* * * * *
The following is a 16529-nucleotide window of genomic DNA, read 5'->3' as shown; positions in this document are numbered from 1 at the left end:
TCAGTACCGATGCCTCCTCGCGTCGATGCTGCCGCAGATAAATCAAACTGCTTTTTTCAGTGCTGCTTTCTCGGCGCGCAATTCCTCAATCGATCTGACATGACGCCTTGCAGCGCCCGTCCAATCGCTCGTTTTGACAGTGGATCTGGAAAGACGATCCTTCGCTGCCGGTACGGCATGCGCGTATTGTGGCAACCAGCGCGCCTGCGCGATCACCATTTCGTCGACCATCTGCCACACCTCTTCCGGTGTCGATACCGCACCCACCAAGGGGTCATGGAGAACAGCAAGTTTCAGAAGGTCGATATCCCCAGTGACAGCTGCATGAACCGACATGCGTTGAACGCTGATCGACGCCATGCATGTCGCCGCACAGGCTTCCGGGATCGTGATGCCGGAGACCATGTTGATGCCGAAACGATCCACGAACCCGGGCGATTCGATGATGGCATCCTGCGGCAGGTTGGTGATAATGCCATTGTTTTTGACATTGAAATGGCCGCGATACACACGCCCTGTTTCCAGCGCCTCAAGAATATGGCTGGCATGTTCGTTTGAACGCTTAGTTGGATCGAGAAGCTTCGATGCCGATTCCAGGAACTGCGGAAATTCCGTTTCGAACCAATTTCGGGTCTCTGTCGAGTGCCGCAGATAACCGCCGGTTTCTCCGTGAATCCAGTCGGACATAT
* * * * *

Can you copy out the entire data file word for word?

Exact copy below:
The following is a 16529-nucleotide window of genomic DNA, read 5'->3' as shown; positions in this document are numbered from 1 at the left end:
TCAGTACCGATGCCTCCTCGCGTCGATGCTGCCGCAGATAAATCAAACTGCTTTTTTCAGTGCTGCTTTCTCGGCGCGCAATTCCTCAATCGATCTGACATGACGCCTTGCAGCGCCCGTCCAATCGCTCGTTTTGACAGTGGATCTGGAAAGACGATCCTTCGCTGCCGGTACGGCATGCGCGTATTGTGGCAACCAGCGCGCCTGCGCGATCACCATTTCGTCGACCATCTGCCACACCTCTTCCGGTGTCGATACCGCACCCACCAAGGGGTCATGGAGAACAGCAAGTTTCAGAAGGTCGATATCCCCAGTGACAGCTGCATGAACCGACATGCGTTGAACGCTGATCGACGCCATGCATGTCGCCGCACAGGCTTCCGGGATCGTGATGCCGGAGACCATGTTGATGCCGAAACGATCCACGAACCCGGGCGATTCGATGATGGCATCCTGCGGCAGGTTGGTGATAATGCCATTGTTTTTGACATTGAAATGGCCGCGATACACACGCCCTGTTTCCAGCGCCTCAAGAATATGGCTGGCATGTTCGTTTGAACGCTTAGTTGGATCGAGAAGCTTCGATGCCGATTCCAGGAACTGCGGAAATTCCGTTTCGAACCAATTTCGGGTCTCTGTCGAGTGCCGCAGATAACCGCCGGTTTCTCCGTGAATCCAGTCGGACATAT